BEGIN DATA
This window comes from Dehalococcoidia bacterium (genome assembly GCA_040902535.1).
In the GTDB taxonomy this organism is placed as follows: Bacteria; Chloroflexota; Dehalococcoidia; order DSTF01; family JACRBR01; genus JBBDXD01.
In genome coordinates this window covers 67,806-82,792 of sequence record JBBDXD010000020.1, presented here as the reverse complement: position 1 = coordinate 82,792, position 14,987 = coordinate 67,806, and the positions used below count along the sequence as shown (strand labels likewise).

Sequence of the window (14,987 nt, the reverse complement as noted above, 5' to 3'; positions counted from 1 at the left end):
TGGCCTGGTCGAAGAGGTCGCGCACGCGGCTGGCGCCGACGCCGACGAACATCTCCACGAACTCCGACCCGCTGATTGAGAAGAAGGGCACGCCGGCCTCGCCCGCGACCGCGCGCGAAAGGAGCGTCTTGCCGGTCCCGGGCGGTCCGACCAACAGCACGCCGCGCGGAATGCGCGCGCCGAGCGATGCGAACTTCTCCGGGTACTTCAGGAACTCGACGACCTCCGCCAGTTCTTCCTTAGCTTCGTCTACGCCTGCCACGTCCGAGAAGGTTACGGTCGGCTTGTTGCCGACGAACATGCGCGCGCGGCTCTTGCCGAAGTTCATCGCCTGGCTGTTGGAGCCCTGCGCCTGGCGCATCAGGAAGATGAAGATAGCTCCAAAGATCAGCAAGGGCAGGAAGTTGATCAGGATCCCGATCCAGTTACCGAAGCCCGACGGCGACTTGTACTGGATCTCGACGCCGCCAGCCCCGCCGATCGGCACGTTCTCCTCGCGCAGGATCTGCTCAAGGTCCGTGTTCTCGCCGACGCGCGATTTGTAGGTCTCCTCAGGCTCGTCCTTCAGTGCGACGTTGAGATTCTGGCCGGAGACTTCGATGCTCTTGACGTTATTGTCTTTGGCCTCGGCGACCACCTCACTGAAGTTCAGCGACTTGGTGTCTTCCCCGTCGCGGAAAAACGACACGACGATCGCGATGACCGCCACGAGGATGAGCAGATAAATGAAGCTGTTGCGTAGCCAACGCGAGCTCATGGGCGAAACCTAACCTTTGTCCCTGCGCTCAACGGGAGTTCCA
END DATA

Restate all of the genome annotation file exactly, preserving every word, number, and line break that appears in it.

This window comes from Dehalococcoidia bacterium (genome assembly GCA_040902535.1).
In the GTDB taxonomy this organism is placed as follows: Bacteria; Chloroflexota; Dehalococcoidia; order DSTF01; family JACRBR01; genus JBBDXD01.
In genome coordinates this window covers 67,806-82,792 of sequence record JBBDXD010000020.1, presented here as the reverse complement: position 1 = coordinate 82,792, position 14,987 = coordinate 67,806, and the positions used below count along the sequence as shown (strand labels likewise).

Sequence of the window (14,987 nt, the reverse complement as noted above, 5' to 3'; positions counted from 1 at the left end):
TGGCCTGGTCGAAGAGGTCGCGCACGCGGCTGGCGCCGACGCCGACGAACATCTCCACGAACTCCGACCCGCTGATTGAGAAGAAGGGCACGCCGGCCTCGCCCGCGACCGCGCGCGAAAGGAGCGTCTTGCCGGTCCCGGGCGGTCCGACCAACAGCACGCCGCGCGGAATGCGCGCGCCGAGCGATGCGAACTTCTCCGGGTACTTCAGGAACTCGACGACCTCCGCCAGTTCTTCCTTAGCTTCGTCTACGCCTGCCACGTCCGAGAAGGTTACGGTCGGCTTGTTGCCGACGAACATGCGCGCGCGGCTCTTGCCGAAGTTCATCGCCTGGCTGTTGGAGCCCTGCGCCTGGCGCATCAGGAAGATGAAGATAGCTCCAAAGATCAGCAAGGGCAGGAAGTTGATCAGGATCCCGATCCAGTTACCGAAGCCCGACGGCGACTTGTACTGGATCTCGACGCCGCCAGCCCCGCCGATCGGCACGTTCTCCTCGCGCAGGATCTGCTCAAGGTCCGTGTTCTCGCCGACGCGCGATTTGTAGGTCTCCTCAGGCTCGTCCTTCAGTGCGACGTTGAGATTCTGGCCGGAGACTTCGATGCTCTTGACGTTATTGTCTTTGGCCTCGGCGACCACCTCACTGAAGTTCAGCGACTTGGTGTCTTCCCCGTCGCGGAAAAACGACACGACGATCGCGATGACCGCCACGAGGATGAGCAGATAAATGAAGCTGTTGCGTAGCCAACGCGAGCTCATGGGCGAAACCTAACCTTTGTCCCTGCGCTCAACGGGAGTTCCA